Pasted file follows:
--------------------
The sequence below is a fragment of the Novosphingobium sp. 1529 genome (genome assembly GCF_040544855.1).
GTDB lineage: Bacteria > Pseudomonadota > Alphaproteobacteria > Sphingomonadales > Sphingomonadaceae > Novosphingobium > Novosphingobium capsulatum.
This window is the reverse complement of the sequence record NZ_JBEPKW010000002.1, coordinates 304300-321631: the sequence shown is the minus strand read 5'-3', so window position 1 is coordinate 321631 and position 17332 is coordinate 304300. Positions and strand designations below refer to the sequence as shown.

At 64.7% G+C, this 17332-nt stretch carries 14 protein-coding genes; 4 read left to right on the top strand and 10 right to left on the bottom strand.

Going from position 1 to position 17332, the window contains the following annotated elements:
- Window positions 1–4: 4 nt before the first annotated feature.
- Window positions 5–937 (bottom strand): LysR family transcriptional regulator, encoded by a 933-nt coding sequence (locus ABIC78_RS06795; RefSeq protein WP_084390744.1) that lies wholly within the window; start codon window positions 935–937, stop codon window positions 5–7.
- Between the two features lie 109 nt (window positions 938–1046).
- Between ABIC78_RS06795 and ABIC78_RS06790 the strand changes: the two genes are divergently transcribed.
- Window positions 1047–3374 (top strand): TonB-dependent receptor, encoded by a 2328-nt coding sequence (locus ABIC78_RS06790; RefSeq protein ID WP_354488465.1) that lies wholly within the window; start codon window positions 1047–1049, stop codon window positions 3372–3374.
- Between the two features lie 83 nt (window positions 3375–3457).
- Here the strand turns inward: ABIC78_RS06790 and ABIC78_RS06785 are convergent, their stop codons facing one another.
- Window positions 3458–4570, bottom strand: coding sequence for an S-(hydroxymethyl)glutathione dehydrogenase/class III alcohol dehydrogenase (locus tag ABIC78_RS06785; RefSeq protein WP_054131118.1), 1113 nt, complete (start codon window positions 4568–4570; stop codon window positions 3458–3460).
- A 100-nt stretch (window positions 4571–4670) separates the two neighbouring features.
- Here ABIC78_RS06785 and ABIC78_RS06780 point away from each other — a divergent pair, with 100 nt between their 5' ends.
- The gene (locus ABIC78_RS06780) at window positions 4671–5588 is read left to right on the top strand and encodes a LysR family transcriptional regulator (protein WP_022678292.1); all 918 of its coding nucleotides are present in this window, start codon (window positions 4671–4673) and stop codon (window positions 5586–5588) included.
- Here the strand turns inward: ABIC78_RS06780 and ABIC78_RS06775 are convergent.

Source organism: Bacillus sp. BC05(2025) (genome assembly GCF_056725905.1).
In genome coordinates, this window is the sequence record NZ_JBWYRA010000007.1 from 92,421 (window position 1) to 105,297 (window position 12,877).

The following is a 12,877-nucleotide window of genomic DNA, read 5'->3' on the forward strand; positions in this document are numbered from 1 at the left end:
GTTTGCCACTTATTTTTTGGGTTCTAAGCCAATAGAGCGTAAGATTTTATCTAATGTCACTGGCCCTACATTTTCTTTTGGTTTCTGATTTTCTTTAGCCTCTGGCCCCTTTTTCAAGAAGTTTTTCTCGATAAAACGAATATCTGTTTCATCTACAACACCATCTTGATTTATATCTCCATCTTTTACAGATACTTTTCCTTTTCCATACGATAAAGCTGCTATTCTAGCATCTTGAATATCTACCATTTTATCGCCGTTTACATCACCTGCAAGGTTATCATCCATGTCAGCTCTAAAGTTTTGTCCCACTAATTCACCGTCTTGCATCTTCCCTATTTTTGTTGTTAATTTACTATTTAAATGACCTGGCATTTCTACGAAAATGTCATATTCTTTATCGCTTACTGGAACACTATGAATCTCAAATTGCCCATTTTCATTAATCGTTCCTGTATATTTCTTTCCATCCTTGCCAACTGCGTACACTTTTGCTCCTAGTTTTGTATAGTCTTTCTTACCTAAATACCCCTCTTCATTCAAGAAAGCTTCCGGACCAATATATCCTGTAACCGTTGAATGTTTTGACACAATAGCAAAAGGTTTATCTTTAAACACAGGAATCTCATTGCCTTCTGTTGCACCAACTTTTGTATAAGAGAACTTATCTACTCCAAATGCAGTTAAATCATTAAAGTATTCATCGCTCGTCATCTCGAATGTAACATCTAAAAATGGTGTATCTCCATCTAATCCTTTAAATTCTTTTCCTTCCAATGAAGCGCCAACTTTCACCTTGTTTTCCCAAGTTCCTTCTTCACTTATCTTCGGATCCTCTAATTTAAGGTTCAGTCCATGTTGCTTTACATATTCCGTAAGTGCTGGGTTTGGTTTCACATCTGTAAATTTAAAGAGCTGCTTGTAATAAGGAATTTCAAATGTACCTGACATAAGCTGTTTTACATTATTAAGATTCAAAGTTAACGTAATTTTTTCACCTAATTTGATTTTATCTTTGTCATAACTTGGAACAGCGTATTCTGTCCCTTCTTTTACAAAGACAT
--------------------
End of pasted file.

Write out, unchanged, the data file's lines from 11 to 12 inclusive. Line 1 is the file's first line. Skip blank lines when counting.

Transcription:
- Between the two features lie 83 nt (window positions 3375–3457).
- Here the strand turns inward: ABIC78_RS06790 and ABIC78_RS06785 are convergent, their stop codons facing one another.